It’s not always easy to open up and be vulnerable, but the spaces that the different facilitators created helped to make us feel safe. Zimkhitha writes, “I enjoyed it, though I was a little resistant at first. I found it difficult and awkward to listen without being responsive, but when my turn came I saw how it helped me talk and “offload” things I wouldn’t normally say. The silence from the other person allowed me room to speak, maybe to fill the silence at first, but once I got on with it and had a flow, I found myself free to speak my mind.”
Connor agreed. “The team-building was awesome,” he wrote, “it served to bring us all closer to one another and even got us shedding tears! It gave us the space to be open with one another and share stories we otherwise would never have gotten the chance to. It allowed us to be vulnerable and for some of us that is a rare opportunity. What really stood out for me was that it got me to realise in myself who I really am and what my values are, something I thought I always knew up until Friday when my veil was finally lifted.”
Ros also reflected on the bonding, writing: “I also felt that it helped us bond with each other as an organisation and gave us a common ’emotional’ language that makes talking about and resolving conflict easier as we are on the same page. I felt closer to my colleagues after sharing out experiences and really listening to each other’s feelings and challenges.”
And, these personal moments helped us to reflect on FunDza and our work within it. As Zilungile wrote after the non-violent communication workshop, “The question that stood out for me was ‘what do you long for?’. This helped me to think critically about why we wake up every morning to participate in life, and why we are a part of the FunDza family.”
It’s also helped us to focus attention on what’s important for FunDza and for ourselves. As Lukhanyo wrote after the values workshop: “I got to understand the FunDza values more. Initially I thought they were straightforward hence I’d never bothered to ask someone to explain them to me. It is important for us to understand and live these values for the organisation to grow.”
Dawn concurred, “The artefact exercise was a very interesting and personal exercise and showed that we all had things that brought back memories and – even thought they didn’t hold monetary value – were still important in our lives… All in all, the workshop served as a reminder to us all what values FunDza holds dear and what they mean to us personally.”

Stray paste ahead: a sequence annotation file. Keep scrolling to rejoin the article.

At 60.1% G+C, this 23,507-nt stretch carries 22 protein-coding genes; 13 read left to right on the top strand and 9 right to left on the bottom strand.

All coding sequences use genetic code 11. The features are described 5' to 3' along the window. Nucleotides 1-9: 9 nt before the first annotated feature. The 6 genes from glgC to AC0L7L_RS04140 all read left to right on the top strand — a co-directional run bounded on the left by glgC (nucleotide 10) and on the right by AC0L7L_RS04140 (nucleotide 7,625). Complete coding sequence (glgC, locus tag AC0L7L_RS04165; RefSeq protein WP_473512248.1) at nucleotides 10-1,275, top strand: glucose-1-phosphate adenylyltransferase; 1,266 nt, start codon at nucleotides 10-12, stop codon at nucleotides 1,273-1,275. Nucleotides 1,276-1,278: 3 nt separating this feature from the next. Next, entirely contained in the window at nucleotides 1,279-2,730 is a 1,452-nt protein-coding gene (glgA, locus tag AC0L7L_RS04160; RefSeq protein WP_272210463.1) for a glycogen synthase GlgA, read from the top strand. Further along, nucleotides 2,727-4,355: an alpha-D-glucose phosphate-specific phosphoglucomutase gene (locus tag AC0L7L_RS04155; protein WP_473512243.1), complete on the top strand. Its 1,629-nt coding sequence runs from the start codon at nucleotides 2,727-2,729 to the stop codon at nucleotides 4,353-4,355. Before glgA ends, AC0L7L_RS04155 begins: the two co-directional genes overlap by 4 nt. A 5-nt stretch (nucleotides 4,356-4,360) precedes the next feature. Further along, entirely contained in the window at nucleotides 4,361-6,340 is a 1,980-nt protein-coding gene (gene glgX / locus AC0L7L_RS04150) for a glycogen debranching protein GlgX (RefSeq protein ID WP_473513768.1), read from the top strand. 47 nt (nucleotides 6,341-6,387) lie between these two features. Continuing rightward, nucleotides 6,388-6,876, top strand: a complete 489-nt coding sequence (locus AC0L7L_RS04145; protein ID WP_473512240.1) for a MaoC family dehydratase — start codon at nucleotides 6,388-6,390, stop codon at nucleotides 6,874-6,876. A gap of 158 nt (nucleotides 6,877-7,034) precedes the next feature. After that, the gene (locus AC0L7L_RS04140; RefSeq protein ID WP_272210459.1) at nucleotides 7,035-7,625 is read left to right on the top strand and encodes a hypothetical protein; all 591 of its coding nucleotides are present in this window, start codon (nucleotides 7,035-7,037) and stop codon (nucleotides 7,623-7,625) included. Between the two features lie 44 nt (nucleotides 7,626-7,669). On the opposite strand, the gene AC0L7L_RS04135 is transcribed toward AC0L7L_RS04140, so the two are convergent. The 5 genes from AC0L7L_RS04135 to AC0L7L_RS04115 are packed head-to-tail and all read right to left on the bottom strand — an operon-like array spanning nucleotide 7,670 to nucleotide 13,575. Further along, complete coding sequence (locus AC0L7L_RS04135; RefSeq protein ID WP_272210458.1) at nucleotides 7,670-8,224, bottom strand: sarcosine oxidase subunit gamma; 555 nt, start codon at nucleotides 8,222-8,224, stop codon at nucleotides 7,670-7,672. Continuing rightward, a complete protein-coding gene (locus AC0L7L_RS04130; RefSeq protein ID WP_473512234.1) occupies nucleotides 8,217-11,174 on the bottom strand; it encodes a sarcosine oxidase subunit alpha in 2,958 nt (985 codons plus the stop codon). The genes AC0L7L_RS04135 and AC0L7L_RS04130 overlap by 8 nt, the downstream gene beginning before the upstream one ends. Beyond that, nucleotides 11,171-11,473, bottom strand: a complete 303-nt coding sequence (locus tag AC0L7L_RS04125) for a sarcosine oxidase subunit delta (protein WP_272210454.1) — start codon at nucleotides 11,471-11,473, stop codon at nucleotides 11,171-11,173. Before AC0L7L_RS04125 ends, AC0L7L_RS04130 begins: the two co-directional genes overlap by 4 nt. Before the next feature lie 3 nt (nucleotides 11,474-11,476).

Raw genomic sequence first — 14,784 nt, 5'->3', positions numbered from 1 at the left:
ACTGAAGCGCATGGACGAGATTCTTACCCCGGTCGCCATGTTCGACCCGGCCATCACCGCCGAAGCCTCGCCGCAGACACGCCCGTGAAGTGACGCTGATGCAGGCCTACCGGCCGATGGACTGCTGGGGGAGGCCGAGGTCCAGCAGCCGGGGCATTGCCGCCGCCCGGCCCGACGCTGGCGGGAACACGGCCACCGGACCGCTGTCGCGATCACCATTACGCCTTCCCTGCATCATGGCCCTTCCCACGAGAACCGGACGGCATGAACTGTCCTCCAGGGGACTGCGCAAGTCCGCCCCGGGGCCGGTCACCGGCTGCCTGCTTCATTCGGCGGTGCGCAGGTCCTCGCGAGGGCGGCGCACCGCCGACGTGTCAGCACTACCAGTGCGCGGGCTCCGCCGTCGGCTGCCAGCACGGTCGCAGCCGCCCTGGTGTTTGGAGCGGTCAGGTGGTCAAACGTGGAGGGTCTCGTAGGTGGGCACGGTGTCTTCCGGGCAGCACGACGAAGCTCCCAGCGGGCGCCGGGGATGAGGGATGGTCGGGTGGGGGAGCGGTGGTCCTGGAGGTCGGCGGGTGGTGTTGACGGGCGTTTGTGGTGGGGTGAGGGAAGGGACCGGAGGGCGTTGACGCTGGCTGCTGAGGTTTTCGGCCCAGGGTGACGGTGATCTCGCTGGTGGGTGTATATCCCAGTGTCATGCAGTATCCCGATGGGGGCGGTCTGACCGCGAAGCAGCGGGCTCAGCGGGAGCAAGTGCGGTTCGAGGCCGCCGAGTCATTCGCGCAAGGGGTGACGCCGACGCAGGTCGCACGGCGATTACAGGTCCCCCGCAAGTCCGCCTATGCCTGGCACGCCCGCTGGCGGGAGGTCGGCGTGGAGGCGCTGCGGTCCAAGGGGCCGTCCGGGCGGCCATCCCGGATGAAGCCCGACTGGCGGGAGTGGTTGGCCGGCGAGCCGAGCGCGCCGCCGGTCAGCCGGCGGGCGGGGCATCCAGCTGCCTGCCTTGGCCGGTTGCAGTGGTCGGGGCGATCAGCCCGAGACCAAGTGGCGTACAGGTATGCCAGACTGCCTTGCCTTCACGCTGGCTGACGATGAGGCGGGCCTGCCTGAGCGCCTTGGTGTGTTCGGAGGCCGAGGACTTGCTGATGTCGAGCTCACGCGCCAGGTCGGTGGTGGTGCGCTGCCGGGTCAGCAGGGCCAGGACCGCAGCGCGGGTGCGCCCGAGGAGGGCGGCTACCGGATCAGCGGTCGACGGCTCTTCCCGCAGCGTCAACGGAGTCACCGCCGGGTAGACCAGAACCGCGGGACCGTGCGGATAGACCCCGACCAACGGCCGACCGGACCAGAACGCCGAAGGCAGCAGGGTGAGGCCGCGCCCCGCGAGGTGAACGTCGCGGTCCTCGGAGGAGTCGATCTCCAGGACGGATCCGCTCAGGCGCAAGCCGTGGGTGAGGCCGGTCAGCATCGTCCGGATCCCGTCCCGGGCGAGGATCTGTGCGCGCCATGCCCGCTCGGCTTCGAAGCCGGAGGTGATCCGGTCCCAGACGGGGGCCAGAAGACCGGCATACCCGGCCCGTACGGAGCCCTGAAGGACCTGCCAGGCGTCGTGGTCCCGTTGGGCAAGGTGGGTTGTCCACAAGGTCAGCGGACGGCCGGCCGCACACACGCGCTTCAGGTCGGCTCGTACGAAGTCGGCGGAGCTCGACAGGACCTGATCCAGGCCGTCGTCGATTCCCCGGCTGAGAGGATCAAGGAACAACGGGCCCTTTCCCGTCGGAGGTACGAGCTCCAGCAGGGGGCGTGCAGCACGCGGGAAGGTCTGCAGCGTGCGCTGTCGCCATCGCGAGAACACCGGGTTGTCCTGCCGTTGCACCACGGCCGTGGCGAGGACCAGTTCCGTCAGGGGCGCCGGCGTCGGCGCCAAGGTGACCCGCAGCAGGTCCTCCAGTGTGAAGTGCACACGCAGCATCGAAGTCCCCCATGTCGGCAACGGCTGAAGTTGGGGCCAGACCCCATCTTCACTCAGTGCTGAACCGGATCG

So, these workshops have helped us to recognise our shared human-ness, with our failings and flaws, and with our gifts and hopes and dreams… and it has helped us to bring all of this into our work in a deeply meaningful way. As Nandi wrote, “The team-building revived my love and appreciation for being at FunDza. It helped us zoom into the things that really matter. It was amazing to realise that we all more or less have the same values hence we manage to get along as a team. It has given rise to the sense of family that exists among FunDza staff, and why we call FunDza our second home. Lastly the fact that we share our values with FunDza is a great discovery. This made me connect even more with the organisation making me to look forward to many more years working for FunDza.”
As Alonzo noted: “When I left the workshops I felt like there was growth in my personal life. I feel like I can now be a better co-worker to my colleagues. I was able to let go of things and experiences that held me back and today I am extremely grateful to Mignon and FunDza for allowing us to have these sessions to grow and develop, and to create a conducive work environment.”
These two team-building / sharing / communicating / truth-seeking days have been transformative for everyone in the organisation, and for organisation as a whole. Thank you to these compassionate, warm and wise coaches – Lisa, Mbuyi and Gill – who have helped us to have the courage to have difficult conversations, to share personal stories, to listen and to be heard, and to see our work with new eyes.
We are deeply grateful to them and to each of our colleagues too, who showed up, who shared, and who are invested in this journey together.